Wednesday, January 14, 2009

If I had a penny for my thoughts I'd be a millionaire [Beastie Boys]

The Beastie Boys are reissuing the classic album Paul's Boutique on January 27 in celebration of its 20th anniversary, which makes you and me very, very old people [Source]. It was deemed, for the most part, a critical failure in 1989 (although following up on the absurd success of their debut, License to Ill, had to be tough), the Beasties' second album gained cult success and has come to be recognized as an all-timer in the rap canon. Incidentally, 1989 was also a big year for me. That year I discovered The Price Is Right, when I went to my friend's house before p.m. kindergarten and we ate Spaghetti-Ohs while Bob Barker babysat via television, mesmerizing us with his shiny white hair and conductor's wand microphone. I also turned six, so I had to start using both hands to tell people how old I was. I got to sleep in school, drank chocolate milk every day, and I seem to recall reading lots of enormous books. Oh, and did I mention the bitches?

From those glory days until now, the classic LP has never been digitally remastered. The original vinyl artwork has also been restored in the form of an eight-panel digipak (Beastie Boys keep it green) displaying a panoramic view of that now-familiar intersection at Rivington and Ludlow on the LES. Other reissue perks include a foldout poster and access to a download of "track-by-track" commentary from Mike D, Ad-Rock and MCA, who share stories, thoughts and insights about each song as it plays in the background.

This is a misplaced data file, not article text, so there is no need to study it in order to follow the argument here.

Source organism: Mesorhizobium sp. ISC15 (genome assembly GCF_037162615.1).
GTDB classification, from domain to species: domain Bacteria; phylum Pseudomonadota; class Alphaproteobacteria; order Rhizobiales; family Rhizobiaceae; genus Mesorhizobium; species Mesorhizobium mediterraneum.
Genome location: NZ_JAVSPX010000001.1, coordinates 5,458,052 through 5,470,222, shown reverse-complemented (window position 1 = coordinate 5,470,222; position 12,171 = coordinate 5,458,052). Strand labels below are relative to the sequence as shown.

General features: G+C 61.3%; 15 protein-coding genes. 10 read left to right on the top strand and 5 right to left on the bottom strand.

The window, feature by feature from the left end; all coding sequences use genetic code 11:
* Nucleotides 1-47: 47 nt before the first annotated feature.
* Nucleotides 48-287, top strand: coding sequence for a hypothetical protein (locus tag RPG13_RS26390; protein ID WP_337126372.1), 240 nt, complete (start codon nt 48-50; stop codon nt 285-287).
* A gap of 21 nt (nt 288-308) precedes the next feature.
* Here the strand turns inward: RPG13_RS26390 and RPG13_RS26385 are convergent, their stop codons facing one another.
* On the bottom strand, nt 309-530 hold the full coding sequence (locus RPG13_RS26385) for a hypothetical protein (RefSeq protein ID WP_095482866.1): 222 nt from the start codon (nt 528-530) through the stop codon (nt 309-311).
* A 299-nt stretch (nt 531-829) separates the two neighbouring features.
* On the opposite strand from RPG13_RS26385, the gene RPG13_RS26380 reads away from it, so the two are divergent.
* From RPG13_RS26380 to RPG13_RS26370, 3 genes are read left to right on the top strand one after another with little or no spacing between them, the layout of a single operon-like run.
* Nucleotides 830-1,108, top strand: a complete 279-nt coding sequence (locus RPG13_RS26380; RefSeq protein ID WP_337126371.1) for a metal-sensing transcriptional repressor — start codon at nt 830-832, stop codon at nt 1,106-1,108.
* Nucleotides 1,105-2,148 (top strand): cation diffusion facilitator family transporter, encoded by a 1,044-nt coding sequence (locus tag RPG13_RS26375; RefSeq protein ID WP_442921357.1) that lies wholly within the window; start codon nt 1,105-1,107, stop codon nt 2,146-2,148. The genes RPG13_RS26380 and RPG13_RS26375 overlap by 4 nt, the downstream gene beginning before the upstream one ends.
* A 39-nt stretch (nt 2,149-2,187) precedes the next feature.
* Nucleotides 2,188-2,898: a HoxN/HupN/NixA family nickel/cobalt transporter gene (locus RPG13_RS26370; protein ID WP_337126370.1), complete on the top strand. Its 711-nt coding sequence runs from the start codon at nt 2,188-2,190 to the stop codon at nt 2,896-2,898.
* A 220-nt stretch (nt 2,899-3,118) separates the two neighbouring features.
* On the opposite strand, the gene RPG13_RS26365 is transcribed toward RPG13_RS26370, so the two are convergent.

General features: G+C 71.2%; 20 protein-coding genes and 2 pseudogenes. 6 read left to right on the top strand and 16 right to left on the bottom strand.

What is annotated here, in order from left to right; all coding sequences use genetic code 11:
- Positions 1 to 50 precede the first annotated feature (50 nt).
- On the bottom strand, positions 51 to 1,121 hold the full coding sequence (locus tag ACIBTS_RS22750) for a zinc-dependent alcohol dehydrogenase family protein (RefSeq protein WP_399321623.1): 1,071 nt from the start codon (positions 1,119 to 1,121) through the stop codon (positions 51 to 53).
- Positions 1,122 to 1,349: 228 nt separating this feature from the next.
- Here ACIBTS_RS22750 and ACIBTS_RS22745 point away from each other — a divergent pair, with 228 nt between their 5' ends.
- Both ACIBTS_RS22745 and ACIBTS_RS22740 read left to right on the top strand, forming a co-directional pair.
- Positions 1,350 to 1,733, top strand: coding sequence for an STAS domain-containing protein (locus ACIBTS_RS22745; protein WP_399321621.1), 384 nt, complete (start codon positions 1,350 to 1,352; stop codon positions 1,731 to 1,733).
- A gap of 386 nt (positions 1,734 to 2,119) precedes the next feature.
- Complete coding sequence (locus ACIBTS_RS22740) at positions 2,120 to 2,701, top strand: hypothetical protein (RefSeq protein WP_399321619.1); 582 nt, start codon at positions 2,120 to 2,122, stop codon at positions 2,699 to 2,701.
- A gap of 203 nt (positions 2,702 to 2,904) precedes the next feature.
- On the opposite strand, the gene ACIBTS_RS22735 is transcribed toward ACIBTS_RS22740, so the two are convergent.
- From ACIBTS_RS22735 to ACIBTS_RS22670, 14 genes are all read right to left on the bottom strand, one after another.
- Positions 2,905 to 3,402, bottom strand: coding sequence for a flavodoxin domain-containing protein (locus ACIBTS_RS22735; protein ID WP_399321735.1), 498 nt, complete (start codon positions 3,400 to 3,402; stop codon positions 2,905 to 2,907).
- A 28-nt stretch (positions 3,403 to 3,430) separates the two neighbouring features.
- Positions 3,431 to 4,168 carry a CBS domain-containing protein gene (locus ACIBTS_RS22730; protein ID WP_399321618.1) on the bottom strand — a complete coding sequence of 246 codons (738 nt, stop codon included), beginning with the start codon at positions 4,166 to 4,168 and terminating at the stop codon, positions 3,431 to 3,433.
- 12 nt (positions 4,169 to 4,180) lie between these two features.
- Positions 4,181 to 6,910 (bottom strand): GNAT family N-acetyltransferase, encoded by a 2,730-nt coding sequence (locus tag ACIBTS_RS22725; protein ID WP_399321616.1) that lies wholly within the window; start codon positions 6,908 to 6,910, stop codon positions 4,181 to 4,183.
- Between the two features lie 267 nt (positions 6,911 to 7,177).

Like you and me, the Beastie Boys are advancing in years but still fighting for their right to party, with plans for a new studio album in '09 to follow up on 2007's The Mix Up. I was lucky enough to check out their stop in Central Park that summer, and I was overwhelmed by their intensity and showmanship, but also how well they related to and played off of the crowd, many of whom (myself included) were drooling toddlers when the three MCs and one DJ, now into their forties, first appeared on the scene. That show remains an all-time favorite for me.

In other Beastie news (specifically for those who have derided me for my considerable East Coast bias), here's one reason I wish I were livin' out Californee-way right about now: Over 100 artists have contributed to an awesome new Beastie-inspired exhibit called "Under the Influence" at Gallery 1988 in Los Angeles. The title is apropos, considering the profound influence that the Beastie Boys have had during their storied career as the first relevant white hip-hop group. Despite the initial corny factor, they have not only endured but inspired others and continued to grow creatively. Sadly, I won't be visiting L.A. any time soon, but for all of those who, like me, prefer to boast to the East Coast, the entire collection is available online, right here. A few of my favorites below.

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